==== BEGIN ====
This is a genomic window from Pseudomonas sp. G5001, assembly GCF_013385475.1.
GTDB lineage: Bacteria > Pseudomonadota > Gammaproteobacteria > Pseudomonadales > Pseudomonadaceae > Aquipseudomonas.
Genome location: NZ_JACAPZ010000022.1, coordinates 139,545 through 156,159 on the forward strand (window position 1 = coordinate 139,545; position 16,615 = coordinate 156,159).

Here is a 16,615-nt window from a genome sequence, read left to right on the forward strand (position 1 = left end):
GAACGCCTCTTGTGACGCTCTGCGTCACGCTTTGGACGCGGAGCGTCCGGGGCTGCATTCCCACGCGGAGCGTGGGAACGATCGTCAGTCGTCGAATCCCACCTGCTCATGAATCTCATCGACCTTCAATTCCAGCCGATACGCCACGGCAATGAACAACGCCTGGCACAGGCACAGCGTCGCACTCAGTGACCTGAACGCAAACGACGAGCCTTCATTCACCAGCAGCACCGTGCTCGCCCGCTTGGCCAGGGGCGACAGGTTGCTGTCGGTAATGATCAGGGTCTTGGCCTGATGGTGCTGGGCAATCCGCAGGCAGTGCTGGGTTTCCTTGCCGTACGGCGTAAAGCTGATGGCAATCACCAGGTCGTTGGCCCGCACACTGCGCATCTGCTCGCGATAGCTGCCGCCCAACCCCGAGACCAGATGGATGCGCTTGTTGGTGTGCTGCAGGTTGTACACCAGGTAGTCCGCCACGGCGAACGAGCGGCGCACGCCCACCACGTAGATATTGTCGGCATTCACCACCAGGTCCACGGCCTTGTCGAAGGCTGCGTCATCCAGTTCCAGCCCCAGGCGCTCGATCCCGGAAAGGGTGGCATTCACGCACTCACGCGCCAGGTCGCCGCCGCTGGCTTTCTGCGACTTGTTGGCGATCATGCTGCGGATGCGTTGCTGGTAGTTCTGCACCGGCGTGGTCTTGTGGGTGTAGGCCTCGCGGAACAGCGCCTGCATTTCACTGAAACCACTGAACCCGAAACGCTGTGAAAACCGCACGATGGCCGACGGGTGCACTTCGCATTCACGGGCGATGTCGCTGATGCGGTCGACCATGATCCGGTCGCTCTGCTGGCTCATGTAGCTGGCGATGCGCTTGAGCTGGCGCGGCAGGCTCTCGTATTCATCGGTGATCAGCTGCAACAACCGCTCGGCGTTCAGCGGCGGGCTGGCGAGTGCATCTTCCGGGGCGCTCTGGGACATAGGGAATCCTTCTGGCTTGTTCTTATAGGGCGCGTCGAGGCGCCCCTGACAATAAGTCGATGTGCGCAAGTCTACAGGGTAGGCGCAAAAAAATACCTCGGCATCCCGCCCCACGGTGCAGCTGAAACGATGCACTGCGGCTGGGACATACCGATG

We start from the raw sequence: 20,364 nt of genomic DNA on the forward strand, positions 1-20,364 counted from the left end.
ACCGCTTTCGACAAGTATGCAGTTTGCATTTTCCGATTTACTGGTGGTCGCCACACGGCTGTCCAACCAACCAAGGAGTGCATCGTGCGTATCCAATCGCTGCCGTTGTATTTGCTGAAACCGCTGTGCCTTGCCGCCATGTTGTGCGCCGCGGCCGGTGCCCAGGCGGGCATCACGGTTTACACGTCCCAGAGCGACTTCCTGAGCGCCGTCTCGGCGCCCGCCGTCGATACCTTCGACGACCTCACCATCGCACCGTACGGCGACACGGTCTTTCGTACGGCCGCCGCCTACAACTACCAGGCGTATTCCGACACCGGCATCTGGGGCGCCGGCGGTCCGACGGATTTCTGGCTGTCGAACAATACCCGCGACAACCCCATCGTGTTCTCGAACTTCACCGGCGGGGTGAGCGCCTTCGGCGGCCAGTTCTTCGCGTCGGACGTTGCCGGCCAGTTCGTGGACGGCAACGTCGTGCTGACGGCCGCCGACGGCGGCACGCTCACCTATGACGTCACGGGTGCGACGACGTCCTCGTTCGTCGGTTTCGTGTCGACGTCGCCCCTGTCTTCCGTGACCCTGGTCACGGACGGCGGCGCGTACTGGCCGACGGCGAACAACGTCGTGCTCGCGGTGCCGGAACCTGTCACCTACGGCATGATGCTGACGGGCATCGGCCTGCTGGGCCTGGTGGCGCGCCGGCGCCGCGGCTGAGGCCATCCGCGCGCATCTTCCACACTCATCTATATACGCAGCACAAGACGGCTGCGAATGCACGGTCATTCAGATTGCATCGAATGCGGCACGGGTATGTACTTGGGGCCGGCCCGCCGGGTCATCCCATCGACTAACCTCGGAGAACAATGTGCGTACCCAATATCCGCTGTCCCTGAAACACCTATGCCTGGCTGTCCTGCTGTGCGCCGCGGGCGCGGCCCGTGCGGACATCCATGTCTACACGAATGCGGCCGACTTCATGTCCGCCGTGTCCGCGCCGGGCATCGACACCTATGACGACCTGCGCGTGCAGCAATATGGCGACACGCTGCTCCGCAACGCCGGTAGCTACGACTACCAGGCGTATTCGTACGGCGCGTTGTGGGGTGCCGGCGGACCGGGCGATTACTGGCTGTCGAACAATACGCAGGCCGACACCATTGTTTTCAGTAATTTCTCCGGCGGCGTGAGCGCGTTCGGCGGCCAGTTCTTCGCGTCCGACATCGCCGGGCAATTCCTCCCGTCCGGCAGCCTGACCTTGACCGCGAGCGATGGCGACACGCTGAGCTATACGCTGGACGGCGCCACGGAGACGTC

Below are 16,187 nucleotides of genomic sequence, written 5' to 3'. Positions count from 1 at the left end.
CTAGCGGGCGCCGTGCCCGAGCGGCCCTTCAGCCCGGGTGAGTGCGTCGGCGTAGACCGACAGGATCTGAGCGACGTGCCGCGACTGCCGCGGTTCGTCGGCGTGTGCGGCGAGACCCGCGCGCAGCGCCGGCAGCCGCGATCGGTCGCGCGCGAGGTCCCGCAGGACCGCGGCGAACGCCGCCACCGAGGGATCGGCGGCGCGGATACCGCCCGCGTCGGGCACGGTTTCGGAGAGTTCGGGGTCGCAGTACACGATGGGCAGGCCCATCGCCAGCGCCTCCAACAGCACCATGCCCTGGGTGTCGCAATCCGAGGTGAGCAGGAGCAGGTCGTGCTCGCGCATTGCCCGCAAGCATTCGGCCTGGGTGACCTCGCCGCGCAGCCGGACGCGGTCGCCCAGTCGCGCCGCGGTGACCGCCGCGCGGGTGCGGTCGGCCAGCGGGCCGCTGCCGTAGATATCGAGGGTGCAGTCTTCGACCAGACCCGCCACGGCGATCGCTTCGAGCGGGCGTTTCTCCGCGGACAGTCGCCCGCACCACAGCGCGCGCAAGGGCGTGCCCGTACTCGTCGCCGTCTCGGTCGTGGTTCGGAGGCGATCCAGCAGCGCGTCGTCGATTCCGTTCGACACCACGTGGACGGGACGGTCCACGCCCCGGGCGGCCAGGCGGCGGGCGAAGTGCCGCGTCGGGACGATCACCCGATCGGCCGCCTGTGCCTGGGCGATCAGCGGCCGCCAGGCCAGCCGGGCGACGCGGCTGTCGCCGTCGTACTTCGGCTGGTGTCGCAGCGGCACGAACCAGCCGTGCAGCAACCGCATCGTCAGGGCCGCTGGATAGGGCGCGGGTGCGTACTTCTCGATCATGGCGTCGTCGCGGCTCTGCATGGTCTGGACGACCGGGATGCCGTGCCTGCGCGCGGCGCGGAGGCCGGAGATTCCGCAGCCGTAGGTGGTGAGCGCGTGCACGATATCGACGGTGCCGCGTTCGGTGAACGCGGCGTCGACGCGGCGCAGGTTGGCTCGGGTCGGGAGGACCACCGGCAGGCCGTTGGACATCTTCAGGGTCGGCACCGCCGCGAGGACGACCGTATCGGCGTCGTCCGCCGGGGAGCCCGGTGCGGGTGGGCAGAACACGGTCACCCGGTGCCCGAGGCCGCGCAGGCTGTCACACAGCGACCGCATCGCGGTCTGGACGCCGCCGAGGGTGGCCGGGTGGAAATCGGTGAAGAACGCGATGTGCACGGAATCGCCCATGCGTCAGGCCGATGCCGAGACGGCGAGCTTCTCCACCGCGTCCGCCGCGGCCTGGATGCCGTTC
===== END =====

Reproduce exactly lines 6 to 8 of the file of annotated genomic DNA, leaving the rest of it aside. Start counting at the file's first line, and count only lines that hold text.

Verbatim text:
We start from the raw sequence: 20,364 nt of genomic DNA on the forward strand, positions 1-20,364 counted from the left end.
ACCGCTTTCGACAAGTATGCAGTTTGCATTTTCCGATTTACTGGTGGTCGCCACACGGCTGTCCAACCAACCAAGGAGTGCATCGTGCGTATCCAATCGCTGCCGTTGTATTTGCTGAAACCGCTGTGCCTTGCCGCCATGTTGTGCGCCGCGGCCGGTGCCCAGGCGGGCATCACGGTTTACACGTCCCAGAGCGACTTCCTGAGCGCCGTCTCGGCGCCCGCCGTCGATACCTTCGACGACCTCACCATCGCACCGTACGGCGACACGGTCTTTCGTACGGCCGCCGCCTACAACTACCAGGCGTATTCCGACACCGGCATCTGGGGCGCCGGCGGTCCGACGGATTTCTGGCTGTCGAACAATACCCGCGACAACCCCATCGTGTTCTCGAACTTCACCGGCGGGGTGAGCGCCTTCGGCGGCCAGTTCTTCGCGTCGGACGTTGCCGGCCAGTTCGTGGACGGCAACGTCGTGCTGACGGCCGCCGACGGCGGCACGCTCACCTATGACGTCACGGGTGCGACGACGTCCTCGTTCGTCGGTTTCGTGTCGACGTCGCCCCTGTCTTCCGTGACCCTGGTCACGGACGGCGGCGCGTACTGGCCGACGGCGAACAACGTCGTGCTCGCGGTGCCGGAACCTGTCACCTACGGCATGATGCTGACGGGCATCGGCCTGCTGGGCCTGGTGGCGCGCCGGCGCCGCGGCTGAGGCCATCCGCGCGCATCTTCCACACTCATCTATATACGCAGCACAAGACGGCTGCGAATGCACGGTCATTCAGATTGCATCGAATGCGGCACGGGTATGTACTTGGGGCCGGCCCGCCGGGTCATCCCATCGACTAACCTCGGAGAACAATGTGCGTACCCAATATCCGCTGTCCCTGAAACACCTATGCCTGGCTGTCCTGCTGTGCGCCGCGGGCGCGGCCCGTGCGGACATCCATGTCTACACGAATGCGGCCGACTTCATGTCCGCCGTGTCCGCGCCGGGCATCGACACCTATGACGACCTGCGCGTGCAGCAATATGGCGACACGCTGCTCCGCAACGCCGGTAGCTACGACTACCAGGCGTATTCGTACGGCGCGTTGTGGGGTGCCGGCGGACCGGGCGATTACTGGCTGTCGAACAATACGCAGGCCGACACCATTGTTTTCAGTAATTTCTCCGGCGGCGTGAGCGCGTTCGGCGGCCAGTTCTTCGCGTCCGACATCGCCGGGCAATTCCTCCCGTCCGGCAGCCTGACCTTGACCGCGAGCGATGGCGACACGCTGAGCTATACGCTGGACGGCGCCACGGAGACGTC

Below are 16,187 nucleotides of genomic sequence, written 5' to 3'. Positions count from 1 at the left end.